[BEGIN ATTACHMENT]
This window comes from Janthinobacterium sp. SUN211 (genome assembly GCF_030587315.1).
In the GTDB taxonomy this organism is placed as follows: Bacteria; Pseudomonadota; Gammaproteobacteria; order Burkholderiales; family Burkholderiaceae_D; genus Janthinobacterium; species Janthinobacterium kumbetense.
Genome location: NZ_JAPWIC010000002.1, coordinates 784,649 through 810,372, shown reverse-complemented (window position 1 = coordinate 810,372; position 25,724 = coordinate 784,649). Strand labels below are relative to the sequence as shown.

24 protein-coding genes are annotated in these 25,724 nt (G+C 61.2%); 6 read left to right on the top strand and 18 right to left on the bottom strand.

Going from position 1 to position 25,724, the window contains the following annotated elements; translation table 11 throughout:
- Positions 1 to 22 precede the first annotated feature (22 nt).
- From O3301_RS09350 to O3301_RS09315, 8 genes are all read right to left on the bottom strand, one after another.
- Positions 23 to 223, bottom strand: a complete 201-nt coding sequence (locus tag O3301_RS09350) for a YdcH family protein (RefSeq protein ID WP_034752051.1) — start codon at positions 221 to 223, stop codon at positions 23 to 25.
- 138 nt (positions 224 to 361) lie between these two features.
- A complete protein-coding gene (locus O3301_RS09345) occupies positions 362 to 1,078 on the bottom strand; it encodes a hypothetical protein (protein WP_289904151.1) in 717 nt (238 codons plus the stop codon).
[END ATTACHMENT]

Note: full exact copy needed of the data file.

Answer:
This window comes from Janthinobacterium sp. SUN211 (genome assembly GCF_030587315.1).
In the GTDB taxonomy this organism is placed as follows: Bacteria; Pseudomonadota; Gammaproteobacteria; order Burkholderiales; family Burkholderiaceae_D; genus Janthinobacterium; species Janthinobacterium kumbetense.
Genome location: NZ_JAPWIC010000002.1, coordinates 784,649 through 810,372, shown reverse-complemented (window position 1 = coordinate 810,372; position 25,724 = coordinate 784,649). Strand labels below are relative to the sequence as shown.

24 protein-coding genes are annotated in these 25,724 nt (G+C 61.2%); 6 read left to right on the top strand and 18 right to left on the bottom strand.

Going from position 1 to position 25,724, the window contains the following annotated elements; translation table 11 throughout:
- Positions 1 to 22 precede the first annotated feature (22 nt).
- From O3301_RS09350 to O3301_RS09315, 8 genes are all read right to left on the bottom strand, one after another.
- Positions 23 to 223, bottom strand: a complete 201-nt coding sequence (locus tag O3301_RS09350) for a YdcH family protein (RefSeq protein ID WP_034752051.1) — start codon at positions 221 to 223, stop codon at positions 23 to 25.
- 138 nt (positions 224 to 361) lie between these two features.
- A complete protein-coding gene (locus O3301_RS09345) occupies positions 362 to 1,078 on the bottom strand; it encodes a hypothetical protein (protein WP_289904151.1) in 717 nt (238 codons plus the stop codon).